Today, IKM Emergent organised a Roundtable in the Open Space at lunch time. Although we didn’t get many participants, they made up for lack of  numbers with their quality and they included some of the cream of the KM4Dev community. We discussed and’brainstormed about the implications of all the knowledge initiatives presented at the Share Fair for the broader development sector. In fact, we discussed the implications for how we do development. Although there was general agreement that there were indeed implications for this – which is what Peter Ballantyne predicted! – our discussion was broad ranging:

  • Whether to mainstream knowledge management within organisations or to put it into the hands of knowledge management specialist staff?Our general conclusions was that mainstreaming and drivers were needed and that one strategy without the other might not work.
  • As we had heard much at the Share Fair, power issues hinder knowledge sharing and the work of knowledge networks. Effective knowledge-based approaches in the future might lead to flatter, less hierarchical organisations.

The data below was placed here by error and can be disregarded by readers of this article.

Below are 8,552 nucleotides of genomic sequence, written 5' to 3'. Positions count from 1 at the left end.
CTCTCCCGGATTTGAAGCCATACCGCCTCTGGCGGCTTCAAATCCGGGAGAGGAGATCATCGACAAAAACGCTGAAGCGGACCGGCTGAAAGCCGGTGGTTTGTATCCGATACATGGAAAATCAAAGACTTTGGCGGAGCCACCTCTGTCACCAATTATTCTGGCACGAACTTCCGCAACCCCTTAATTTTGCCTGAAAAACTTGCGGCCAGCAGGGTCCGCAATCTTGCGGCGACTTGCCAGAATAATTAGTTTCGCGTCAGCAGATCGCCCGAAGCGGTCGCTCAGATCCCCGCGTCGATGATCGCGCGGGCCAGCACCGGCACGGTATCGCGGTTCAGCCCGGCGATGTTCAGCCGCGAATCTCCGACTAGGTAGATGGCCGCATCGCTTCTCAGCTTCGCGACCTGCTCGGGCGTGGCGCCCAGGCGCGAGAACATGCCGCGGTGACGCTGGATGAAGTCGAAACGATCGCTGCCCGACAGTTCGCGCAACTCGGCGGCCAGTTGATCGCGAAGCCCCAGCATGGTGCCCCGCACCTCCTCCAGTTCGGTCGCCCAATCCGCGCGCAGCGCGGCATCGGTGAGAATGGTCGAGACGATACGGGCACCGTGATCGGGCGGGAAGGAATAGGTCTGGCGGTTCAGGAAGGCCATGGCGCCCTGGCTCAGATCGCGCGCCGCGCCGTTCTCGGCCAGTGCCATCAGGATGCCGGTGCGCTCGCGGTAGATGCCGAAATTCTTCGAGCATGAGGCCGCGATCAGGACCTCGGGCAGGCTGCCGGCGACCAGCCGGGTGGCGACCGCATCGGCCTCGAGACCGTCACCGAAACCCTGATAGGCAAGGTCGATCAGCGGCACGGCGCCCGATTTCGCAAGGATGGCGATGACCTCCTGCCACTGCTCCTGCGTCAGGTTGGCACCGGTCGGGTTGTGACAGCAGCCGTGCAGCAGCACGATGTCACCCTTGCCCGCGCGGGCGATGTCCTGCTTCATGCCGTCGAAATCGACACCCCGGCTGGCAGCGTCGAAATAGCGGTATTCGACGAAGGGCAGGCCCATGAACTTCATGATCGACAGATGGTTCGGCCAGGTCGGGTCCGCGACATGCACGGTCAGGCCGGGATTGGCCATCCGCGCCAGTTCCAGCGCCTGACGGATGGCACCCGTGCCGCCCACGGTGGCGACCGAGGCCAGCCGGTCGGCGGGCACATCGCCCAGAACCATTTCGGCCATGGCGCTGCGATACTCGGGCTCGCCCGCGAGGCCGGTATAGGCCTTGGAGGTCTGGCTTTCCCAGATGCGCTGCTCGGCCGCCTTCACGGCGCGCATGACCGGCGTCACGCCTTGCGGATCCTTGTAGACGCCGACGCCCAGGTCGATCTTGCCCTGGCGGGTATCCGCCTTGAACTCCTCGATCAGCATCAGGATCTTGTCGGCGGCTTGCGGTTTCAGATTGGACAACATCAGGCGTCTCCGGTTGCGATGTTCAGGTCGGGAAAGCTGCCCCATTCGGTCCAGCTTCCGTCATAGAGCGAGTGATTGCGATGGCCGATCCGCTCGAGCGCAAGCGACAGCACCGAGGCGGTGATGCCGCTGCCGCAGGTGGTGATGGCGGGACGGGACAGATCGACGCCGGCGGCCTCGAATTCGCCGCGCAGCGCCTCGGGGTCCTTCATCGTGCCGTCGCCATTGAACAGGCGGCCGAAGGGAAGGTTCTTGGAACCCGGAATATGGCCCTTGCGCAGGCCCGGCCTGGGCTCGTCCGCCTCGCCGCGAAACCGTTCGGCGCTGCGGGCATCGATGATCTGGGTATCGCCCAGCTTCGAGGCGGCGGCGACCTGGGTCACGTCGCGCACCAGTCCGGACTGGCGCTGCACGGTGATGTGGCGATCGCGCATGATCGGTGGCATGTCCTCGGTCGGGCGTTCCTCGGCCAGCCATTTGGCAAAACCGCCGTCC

• The difference in status between researchers (higher) and knowledge managers (low) was not conducive to knowledge sharing. In some cases, support staff in the role of communications or knowledge sharing were seen as a ‘scourge’. Only when they become part of the core business were the accepted by more senior staff.
  • Institutional structures and the emphasis of researchers needing to publish in peer-reviewed journals did not necessarily support the development role of knowledge.
  • Development research in all institutions should have a development focus although that might require changing of the institutional structure funding development research.
  • Management, researchers, support staff and field offices within an organisation will have different ideas about and understanding of knowledge management. An effective organisational strategy will need to recognise the different layers within an organisation.